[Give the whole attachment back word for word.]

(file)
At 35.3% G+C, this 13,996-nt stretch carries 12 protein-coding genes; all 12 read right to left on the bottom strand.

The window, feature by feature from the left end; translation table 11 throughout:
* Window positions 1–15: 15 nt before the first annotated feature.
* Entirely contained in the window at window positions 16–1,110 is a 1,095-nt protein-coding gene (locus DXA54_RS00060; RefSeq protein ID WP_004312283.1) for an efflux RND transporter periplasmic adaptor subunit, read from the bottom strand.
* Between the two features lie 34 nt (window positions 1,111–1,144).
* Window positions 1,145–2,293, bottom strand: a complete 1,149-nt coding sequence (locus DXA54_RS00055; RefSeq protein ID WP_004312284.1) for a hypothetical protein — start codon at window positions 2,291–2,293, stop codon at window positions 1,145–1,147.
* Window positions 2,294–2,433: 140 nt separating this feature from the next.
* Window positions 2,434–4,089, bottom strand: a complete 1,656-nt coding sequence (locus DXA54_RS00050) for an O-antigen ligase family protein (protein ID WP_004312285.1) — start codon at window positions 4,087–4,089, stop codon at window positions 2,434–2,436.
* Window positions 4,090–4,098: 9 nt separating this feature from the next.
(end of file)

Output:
At 35.3% G+C, this 13,996-nt stretch carries 12 protein-coding genes; all 12 read right to left on the bottom strand.

The window, feature by feature from the left end; translation table 11 throughout:
* Window positions 1–15: 15 nt before the first annotated feature.
* Entirely contained in the window at window positions 16–1,110 is a 1,095-nt protein-coding gene (locus DXA54_RS00060; RefSeq protein ID WP_004312283.1) for an efflux RND transporter periplasmic adaptor subunit, read from the bottom strand.
* Between the two features lie 34 nt (window positions 1,111–1,144).
* Window positions 1,145–2,293, bottom strand: a complete 1,149-nt coding sequence (locus DXA54_RS00055; RefSeq protein ID WP_004312284.1) for a hypothetical protein — start codon at window positions 2,291–2,293, stop codon at window positions 1,145–1,147.
* Window positions 2,294–2,433: 140 nt separating this feature from the next.
* Window positions 2,434–4,089, bottom strand: a complete 1,656-nt coding sequence (locus DXA54_RS00050) for an O-antigen ligase family protein (protein ID WP_004312285.1) — start codon at window positions 4,087–4,089, stop codon at window positions 2,434–2,436.
* Window positions 4,090–4,098: 9 nt separating this feature from the next.